By Lisa Johnston
New products on display at the American International Toy Fair, held in N
A line of LCoS-based rear-projection HDTV monitors, an analog widescreen direct-view set, and an expanded selection of DTVs using Pixel Plus image processing highlighted an extensive Philips 2003 product line at CES.
Now two years into its brand transition, Philips has shifted 80 percent of its television business under the Philips brand, from 5 percent in 2000. The percentage of the Philips-branded digital television business was 29 percent in 2002, with significant gains coming in the final months of the year, the company said. Philips expects that percentage to grow to 50 percent this year.
Philips televisions are now positioned under sub-brand segments to better focus on different consumer audiences, said Des Power, Philips North American television marketing senior VP.
In digital television, Philips offers three sub-brand levels including MatchLine, featuring top- of the-line performance; Epic, featuring high performance with a system element; and HD, focused on digital cinema mixing style and value. For analog TV, the Philips brand carries the Designer Series.
For low-priced mass-market analog TV, Philips offers a limited selection of Magnavox-branded product.
The 2003 television focus will be on expanding the mind share for Philips' Flat TV and expanding Pixel Plus technology into multiple display types as "the glue that holds the MatchLine series together," Power said.
Philips will employ dedicated product "launch teams" that are charged with promoting and supporting new technologies among retailers and the trade. The focus this year is on Flat TV, Pixel Plus and LCoS TV, Power said.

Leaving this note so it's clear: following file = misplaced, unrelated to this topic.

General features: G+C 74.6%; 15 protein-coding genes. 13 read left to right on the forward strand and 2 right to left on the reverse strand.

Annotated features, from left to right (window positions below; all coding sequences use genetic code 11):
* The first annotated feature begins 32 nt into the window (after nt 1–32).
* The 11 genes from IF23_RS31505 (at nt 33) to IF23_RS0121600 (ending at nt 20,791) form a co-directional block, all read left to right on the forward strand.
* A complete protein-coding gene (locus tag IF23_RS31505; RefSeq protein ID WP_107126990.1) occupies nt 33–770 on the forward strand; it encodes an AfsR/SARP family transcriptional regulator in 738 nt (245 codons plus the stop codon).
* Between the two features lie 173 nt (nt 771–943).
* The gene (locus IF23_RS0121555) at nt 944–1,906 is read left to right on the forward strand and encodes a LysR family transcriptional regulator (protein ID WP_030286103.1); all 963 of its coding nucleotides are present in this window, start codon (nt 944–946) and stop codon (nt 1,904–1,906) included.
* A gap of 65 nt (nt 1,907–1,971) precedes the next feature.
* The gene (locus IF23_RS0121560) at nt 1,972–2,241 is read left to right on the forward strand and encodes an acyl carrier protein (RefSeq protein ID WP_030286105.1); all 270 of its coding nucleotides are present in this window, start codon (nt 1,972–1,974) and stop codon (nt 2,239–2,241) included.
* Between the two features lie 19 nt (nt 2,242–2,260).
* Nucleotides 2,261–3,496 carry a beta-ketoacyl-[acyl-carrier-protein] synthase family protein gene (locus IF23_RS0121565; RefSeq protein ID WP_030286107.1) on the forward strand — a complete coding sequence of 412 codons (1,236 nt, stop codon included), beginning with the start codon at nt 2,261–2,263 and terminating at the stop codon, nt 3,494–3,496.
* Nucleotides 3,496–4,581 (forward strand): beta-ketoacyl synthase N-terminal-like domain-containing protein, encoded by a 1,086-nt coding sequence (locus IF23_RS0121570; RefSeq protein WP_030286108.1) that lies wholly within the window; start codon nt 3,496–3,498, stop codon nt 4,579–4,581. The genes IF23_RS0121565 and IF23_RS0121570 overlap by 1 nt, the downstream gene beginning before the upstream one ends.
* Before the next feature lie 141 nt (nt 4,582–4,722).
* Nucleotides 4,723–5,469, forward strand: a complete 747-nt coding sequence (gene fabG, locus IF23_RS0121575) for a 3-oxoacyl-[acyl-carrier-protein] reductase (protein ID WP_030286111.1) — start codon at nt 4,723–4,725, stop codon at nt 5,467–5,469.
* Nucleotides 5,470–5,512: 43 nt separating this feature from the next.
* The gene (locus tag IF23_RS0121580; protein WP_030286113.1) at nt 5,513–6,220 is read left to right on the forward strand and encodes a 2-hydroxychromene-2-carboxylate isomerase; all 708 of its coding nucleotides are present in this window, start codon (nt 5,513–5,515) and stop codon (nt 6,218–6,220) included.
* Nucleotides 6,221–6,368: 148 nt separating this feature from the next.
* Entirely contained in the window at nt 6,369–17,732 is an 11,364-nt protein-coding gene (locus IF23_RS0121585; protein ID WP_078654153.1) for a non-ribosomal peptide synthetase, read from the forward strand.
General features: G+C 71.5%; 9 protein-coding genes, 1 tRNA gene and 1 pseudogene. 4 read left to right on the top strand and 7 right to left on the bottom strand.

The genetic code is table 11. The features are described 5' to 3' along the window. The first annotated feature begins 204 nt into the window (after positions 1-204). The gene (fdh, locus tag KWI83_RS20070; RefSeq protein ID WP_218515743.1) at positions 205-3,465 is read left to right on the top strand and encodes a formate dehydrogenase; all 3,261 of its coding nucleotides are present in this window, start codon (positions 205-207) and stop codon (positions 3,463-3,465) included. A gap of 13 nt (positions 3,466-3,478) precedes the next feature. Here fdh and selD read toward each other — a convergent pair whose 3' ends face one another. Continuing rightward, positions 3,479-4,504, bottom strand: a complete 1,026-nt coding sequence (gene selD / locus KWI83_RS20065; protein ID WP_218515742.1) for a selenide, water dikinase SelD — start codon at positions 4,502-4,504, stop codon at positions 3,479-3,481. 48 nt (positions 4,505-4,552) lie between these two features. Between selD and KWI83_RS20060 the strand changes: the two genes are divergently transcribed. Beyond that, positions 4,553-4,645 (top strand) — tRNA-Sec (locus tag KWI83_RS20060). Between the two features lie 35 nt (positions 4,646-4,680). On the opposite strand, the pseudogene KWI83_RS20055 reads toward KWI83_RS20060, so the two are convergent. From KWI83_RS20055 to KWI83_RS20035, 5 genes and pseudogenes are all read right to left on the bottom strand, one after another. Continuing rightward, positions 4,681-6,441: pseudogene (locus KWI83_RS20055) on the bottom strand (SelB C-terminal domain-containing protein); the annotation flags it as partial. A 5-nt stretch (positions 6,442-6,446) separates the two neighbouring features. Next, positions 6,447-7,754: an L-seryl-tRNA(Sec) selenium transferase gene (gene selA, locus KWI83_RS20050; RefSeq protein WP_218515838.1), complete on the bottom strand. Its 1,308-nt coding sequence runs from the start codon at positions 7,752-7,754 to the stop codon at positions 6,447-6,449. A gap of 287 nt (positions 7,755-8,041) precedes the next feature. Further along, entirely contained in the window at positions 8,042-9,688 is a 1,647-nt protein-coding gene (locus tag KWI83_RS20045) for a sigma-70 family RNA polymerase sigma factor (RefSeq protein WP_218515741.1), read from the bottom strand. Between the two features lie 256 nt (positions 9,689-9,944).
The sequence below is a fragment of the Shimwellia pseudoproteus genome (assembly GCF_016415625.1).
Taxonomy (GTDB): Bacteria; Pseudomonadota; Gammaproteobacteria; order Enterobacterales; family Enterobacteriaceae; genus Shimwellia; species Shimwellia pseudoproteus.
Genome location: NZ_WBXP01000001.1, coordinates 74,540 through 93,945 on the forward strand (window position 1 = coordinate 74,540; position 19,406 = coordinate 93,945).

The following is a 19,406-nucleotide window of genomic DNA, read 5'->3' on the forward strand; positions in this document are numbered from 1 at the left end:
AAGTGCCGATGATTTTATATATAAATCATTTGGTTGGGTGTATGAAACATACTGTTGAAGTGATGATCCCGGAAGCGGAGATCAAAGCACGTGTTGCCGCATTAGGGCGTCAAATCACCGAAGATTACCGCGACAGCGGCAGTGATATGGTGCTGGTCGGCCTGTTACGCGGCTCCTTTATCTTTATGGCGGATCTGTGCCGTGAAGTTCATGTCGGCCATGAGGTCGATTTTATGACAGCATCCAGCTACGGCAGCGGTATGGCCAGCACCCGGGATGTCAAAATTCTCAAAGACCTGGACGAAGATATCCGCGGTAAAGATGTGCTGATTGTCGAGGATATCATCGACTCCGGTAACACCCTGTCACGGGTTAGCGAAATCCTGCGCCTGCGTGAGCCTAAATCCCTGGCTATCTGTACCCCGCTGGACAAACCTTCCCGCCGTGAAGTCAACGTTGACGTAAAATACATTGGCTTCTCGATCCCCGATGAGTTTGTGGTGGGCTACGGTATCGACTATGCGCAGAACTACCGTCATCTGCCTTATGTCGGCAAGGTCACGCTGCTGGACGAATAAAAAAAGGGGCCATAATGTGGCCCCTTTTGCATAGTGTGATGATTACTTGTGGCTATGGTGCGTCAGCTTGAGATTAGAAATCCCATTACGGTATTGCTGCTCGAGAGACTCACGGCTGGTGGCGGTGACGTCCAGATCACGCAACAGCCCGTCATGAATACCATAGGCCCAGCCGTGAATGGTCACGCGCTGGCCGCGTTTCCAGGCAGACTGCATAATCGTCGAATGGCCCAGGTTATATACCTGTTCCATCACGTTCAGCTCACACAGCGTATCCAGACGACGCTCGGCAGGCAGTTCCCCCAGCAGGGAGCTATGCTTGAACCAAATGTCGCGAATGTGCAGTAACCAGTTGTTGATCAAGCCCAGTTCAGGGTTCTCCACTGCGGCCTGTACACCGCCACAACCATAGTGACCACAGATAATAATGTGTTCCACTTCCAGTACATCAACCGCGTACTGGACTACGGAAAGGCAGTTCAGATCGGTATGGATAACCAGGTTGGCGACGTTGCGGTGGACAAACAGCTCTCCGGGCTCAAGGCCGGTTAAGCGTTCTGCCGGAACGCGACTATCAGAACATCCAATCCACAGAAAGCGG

Pixel Plus will be included in eight 2003 MatchLine Series models including: two direct-view models, two plasma models, two CRT rear-projection models and two LCoS rear-projection models. The technology doubles the number of lines of resolution and the number of pixels per line in any analog video signal, creating, for example, 2.1 million pixels of detail from a DVD.
For plasma display panels, Philips is incorporating the Pixel Plus circuitry into a new external electronic-box (e-box) it uses to house circuitry such as tuners, source inputs and video processing systems.
The e-box (FTR9965, mid-year) will be supplied for 42W-inch 42FD9954 (1,024 by 1,024 pixels) and 50W-inch 50FD9955 (1,365 by 768) MatchLine plasma models. Philips will also carry a 32W-inch 32FD9954 (1,024 by 852 pixels) PDP and in June a new 42W-inch VGA model 42FD9934 (852 by 480 pixels) panel without speakers or tuner.
In LCD TV, Philips will introduce at mid-year a new lineup with 13-inch, 15-inch, and 20-inch 4:3 models, all with speakers mounted below the screen. A step-up 15-inch (1,024 by 768) unit adds Philips' higher-end Active Control feature, VGA input, and NTSC and FM tuners.
In widescreen, Philips will offer the 17W-inch, 23W-inch and 30W-inch screen sizes. All will have 16:9 aspect ratio screens, and will include Active Control, VGA input, NTSC/FM tuning, 3D-Y/C comb filter, and new design and stand elements. The 23W-inch and 30W-inch models will ship in the third quarter.
Meanwhile, the LG.Philips LCD manufacturing joint venture also demonstrated a 52W-inch LCD panel that was recently announced by the Korea-based factory.
New in rear-projection HDTV monitors was Philips' first line of HD monitors based on the single-chip Liquid Crystal on Silicon (LCoS) micro-display technology. The technology will be offered in four models in two feature classes — MatchLine and Epic.